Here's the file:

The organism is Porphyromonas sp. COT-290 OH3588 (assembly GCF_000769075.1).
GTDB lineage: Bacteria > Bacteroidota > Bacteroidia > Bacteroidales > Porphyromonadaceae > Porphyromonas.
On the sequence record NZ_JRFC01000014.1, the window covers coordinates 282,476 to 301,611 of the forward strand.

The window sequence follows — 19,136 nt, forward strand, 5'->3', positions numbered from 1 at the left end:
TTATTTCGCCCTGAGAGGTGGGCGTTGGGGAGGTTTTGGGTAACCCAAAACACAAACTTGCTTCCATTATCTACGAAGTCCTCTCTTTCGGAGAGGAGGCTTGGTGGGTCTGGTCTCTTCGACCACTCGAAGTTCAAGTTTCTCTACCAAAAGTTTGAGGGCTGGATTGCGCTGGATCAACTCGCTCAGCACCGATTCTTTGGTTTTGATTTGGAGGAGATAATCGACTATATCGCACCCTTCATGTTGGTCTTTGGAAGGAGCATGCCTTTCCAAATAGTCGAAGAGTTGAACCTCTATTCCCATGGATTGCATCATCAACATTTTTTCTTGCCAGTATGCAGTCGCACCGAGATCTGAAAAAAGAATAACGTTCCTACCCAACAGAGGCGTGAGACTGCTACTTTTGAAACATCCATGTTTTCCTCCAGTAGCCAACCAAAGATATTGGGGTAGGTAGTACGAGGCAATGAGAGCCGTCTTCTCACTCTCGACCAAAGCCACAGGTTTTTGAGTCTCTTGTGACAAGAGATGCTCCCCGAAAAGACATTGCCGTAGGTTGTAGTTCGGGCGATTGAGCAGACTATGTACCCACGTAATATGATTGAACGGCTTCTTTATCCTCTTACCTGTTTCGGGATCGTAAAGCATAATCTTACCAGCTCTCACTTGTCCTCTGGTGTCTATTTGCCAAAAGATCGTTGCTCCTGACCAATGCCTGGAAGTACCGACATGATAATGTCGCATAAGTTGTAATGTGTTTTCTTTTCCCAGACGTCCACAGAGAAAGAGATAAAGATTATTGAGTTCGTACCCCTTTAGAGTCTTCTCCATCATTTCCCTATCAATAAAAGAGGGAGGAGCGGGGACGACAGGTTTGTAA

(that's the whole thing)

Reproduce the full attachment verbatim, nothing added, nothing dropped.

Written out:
The organism is Porphyromonas sp. COT-290 OH3588 (assembly GCF_000769075.1).
GTDB lineage: Bacteria > Bacteroidota > Bacteroidia > Bacteroidales > Porphyromonadaceae > Porphyromonas.
On the sequence record NZ_JRFC01000014.1, the window covers coordinates 282,476 to 301,611 of the forward strand.

The window sequence follows — 19,136 nt, forward strand, 5'->3', positions numbered from 1 at the left end:
TTATTTCGCCCTGAGAGGTGGGCGTTGGGGAGGTTTTGGGTAACCCAAAACACAAACTTGCTTCCATTATCTACGAAGTCCTCTCTTTCGGAGAGGAGGCTTGGTGGGTCTGGTCTCTTCGACCACTCGAAGTTCAAGTTTCTCTACCAAAAGTTTGAGGGCTGGATTGCGCTGGATCAACTCGCTCAGCACCGATTCTTTGGTTTTGATTTGGAGGAGATAATCGACTATATCGCACCCTTCATGTTGGTCTTTGGAAGGAGCATGCCTTTCCAAATAGTCGAAGAGTTGAACCTCTATTCCCATGGATTGCATCATCAACATTTTTTCTTGCCAGTATGCAGTCGCACCGAGATCTGAAAAAAGAATAACGTTCCTACCCAACAGAGGCGTGAGACTGCTACTTTTGAAACATCCATGTTTTCCTCCAGTAGCCAACCAAAGATATTGGGGTAGGTAGTACGAGGCAATGAGAGCCGTCTTCTCACTCTCGACCAAAGCCACAGGTTTTTGAGTCTCTTGTGACAAGAGATGCTCCCCGAAAAGACATTGCCGTAGGTTGTAGTTCGGGCGATTGAGCAGACTATGTACCCACGTAATATGATTGAACGGCTTCTTTATCCTCTTACCTGTTTCGGGATCGTAAAGCATAATCTTACCAGCTCTCACTTGTCCTCTGGTGTCTATTTGCCAAAAGATCGTTGCTCCTGACCAATGCCTGGAAGTACCGACATGATAATGTCGCATAAGTTGTAATGTGTTTTCTTTTCCCAGACGTCCACAGAGAAAGAGATAAAGATTATTGAGTTCGTACCCCTTTAGAGTCTTCTCCATCATTTCCCTATCAATAAAAGAGGGAGGAGCGGGGACGACAGGTTTGTAA